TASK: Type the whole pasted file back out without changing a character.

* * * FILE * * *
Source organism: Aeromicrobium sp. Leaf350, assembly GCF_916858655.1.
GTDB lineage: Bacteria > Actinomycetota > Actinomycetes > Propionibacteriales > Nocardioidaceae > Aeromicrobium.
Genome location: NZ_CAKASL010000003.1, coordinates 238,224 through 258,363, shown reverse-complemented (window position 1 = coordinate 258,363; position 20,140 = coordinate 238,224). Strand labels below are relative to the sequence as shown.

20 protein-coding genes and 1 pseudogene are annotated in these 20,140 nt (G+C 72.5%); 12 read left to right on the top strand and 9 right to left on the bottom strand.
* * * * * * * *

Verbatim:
Source organism: Aeromicrobium sp. Leaf350, assembly GCF_916858655.1.
GTDB lineage: Bacteria > Actinomycetota > Actinomycetes > Propionibacteriales > Nocardioidaceae > Aeromicrobium.
Genome location: NZ_CAKASL010000003.1, coordinates 238,224 through 258,363, shown reverse-complemented (window position 1 = coordinate 258,363; position 20,140 = coordinate 238,224). Strand labels below are relative to the sequence as shown.

20 protein-coding genes and 1 pseudogene are annotated in these 20,140 nt (G+C 72.5%); 12 read left to right on the top strand and 9 right to left on the bottom strand.